The road transport sector became riotous, while civilized use of the roads took the back bench. Motor accidents, with concomitant losses of precious lives became the order of the day. As a result, concerned citizens advocated ameliorative measures, principally aimed at restoring sanity on the roads. Thus, the Federal Road Safety Commission, FRSC, was born to perform what used to be a routine police function, managed by officers and men of the Highway Patrol and MTD.
In like manner, the Special Fraud Unit of the Police, which still exists, now has its functions duplicated with the setting up of the Economic & Financial Crimes Commission, EFCC. This is also not to forget the National Drug Law Enforcement Agency, NDLEA. Its duties used to be that of the Narcotics Division of the Police. Somebody mused recently that if the state continues with its Police in this fashion, very soon, there might have to be different bodies to handle homicides, armed robberies, and other crimes!
Restoration time for Police: The Police as an institution is in dire straits and the nation must wake up to this reality by moving to re-invigorate the force.
Relative to the population, there are not enough Policemen. For a population of about 160 million, 305,000 policemen, of which only about 260,000 are deployed, according to the Inspector-General of Police, Solomon Arase, are inadequate to secure the environment. Some towns and cities, because of their population, will need more policemen than others. Lagos, for instance, has 33,000 policemen deployed for a population of 20 million.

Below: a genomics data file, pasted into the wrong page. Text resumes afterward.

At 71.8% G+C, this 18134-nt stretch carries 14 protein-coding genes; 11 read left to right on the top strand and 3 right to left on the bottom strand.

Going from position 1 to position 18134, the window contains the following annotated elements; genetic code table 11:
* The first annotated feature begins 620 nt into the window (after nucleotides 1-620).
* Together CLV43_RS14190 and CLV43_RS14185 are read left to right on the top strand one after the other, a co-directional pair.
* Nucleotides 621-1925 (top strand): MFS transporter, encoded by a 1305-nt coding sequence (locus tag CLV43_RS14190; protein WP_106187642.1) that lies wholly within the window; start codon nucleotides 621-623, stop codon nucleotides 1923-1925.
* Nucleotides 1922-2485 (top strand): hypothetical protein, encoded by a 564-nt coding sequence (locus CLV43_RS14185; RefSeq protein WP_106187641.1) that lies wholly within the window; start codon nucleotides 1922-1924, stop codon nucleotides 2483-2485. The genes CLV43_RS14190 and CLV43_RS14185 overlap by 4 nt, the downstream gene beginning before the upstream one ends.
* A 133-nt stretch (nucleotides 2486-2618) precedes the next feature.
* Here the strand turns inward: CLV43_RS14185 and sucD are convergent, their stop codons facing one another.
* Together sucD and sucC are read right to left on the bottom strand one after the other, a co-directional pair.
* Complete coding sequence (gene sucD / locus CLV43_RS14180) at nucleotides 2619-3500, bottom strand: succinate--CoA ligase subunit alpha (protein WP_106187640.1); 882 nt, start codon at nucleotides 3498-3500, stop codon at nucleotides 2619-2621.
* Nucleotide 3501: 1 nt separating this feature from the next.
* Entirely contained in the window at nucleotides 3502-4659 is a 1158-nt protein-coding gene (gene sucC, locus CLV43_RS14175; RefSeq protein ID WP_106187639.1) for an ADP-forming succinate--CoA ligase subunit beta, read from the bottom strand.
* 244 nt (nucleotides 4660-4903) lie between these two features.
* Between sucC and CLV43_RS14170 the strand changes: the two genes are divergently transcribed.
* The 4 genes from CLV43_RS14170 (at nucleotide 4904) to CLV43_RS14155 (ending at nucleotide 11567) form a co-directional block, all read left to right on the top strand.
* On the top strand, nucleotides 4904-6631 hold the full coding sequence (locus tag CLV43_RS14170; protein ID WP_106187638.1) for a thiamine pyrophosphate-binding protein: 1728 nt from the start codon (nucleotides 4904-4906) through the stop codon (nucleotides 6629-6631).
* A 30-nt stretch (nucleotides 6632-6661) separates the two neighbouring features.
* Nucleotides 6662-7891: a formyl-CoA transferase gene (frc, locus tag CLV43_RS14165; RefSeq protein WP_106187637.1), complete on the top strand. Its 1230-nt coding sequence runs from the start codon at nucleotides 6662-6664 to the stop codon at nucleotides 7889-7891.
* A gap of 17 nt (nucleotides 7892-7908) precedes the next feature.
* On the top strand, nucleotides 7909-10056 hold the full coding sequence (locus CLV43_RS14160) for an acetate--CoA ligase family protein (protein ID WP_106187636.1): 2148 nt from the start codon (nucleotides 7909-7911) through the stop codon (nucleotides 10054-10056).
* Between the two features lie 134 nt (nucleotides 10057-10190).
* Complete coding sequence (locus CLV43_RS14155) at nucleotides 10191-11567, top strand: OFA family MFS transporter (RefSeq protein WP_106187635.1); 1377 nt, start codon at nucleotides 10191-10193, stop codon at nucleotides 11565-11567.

That averages one policeman to about 600 people. By comparison, New York City, in the USA has a population of 8.06 million, but has 34,000 uniformed officers deployed, supported by 17,000 other employees in the New York Police Department — 51,000 workers in all. That averages one policeman to 235 persons, and if the technology and infrastructure of the US is factored, effective policing is assured. Thus, the nation needs more policemen.
Having more policemen will not be enough; they must be educated, well-trained, and well-paid.
They must also be well-kitted and well-equipped. Today, it is difficult to see two policemen dressed exactly alike; regulation dressing has receded in the Police in recent times. Further, Police stations should be computerized, and equipped with the latest ICT gadgets to enable them gather, store, and retrieve information on any person or place, real time. All Police stations nationwide should be hooked to a central database connecting divisions, area commands, state commands, zonal commands, and the central IGP secretariat.